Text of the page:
• no protection at all if structural protection would be too expensive compared to cost and inconvenience of repair works after a fire (e.g. light cover for noise protection).

(4) Other secondary structures: should be defined on a project-specific basis.

(5) In case of transverse ventilation.

(6) Shelters should be connected to the open air.

(7) A longer time may be considered if there is a very heavy volume of lorries carrying combustible goods and evacuation from the shelters is not possible within 120 min.

The consequences of failure will influence the requirements for fire resistance. This depends on the type of tunnel. In an immersed tunnel, for example, a local collapse can cause the whole tunnel to be flooded whereas local collapse in a cut-and-cover tunnel may have very limited consequences. A basic requirement is that progressive collapse must be prevented and vital longitudinal systems, such as an electrical supply or communication cables, are not cut off.

The materials used in tunnel structures involve different precautions for fire protection. Section VII.3 "Fire reaction of materials" of the report 1999 05.05.B "Fire and Smoke Control in Tunnels" discusses the characteristics of rock tunnel linings versus reinforced concrete. The intensity of the heat generated during a major fire may cause reinforced concrete to lose its supporting function. The role of insulation using fire-resistant protection can be applied to prevent early damage to the structure. The fire resistance of the total construction (type and depth of reinforcement/prestressing, additional protection, etc.) needs to be considered.

Spalling of concrete is caused by differences in temperature and expansion. It causes a danger for the reinforcement which is more easily exposed to high temperatures. It will generally not be a danger for evacuating people, but it may be dangerous for firemen. Various types of fire-resistant protection can be used to reduce the risk and the effects of spalling, although it never can be completely prevented due to the high temperatures that may occur.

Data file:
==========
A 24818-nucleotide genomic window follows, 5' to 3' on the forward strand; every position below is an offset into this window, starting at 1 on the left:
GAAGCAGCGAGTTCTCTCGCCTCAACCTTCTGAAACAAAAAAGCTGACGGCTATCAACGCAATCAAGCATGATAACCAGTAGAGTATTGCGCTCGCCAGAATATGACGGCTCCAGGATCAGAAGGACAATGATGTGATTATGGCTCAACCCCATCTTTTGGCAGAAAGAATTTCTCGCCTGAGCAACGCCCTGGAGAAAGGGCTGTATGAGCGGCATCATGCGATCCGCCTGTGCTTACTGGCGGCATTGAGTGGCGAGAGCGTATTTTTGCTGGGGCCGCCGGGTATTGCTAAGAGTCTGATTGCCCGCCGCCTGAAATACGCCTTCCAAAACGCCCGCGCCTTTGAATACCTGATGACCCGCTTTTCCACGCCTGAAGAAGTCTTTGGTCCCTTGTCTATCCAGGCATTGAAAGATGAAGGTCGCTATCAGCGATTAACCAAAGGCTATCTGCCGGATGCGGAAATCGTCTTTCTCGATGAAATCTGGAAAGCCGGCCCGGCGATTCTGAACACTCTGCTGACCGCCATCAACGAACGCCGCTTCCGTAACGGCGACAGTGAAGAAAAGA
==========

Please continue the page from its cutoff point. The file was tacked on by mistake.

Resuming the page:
Attention must be given to the fire resistance of the ventilation system so that its design performance is not impaired by failure. Therefore it is necessary to examine the consequences of a local collapse of a duct in case of fire.

Escape routes are only used during the first phase of the fire for the escape of trapped people. It must be possible to use such routes for a period of at least 30 minutes. In cases where these routes are also used by the rescue and fire teams, the period may be longer.

To avoid fire spreading into an adjacent tube or escape route, emergency doors, emergency recesses and other equipment located between two traffic tubes, should remain intact during a specified period of time. The whole emergency door and surrounding construction, including the door frame, should resist fire for at least a 30 minute fire exposure. For a door between two traffic tubes, a much longer resistance is required, for example 1 to 2 hours.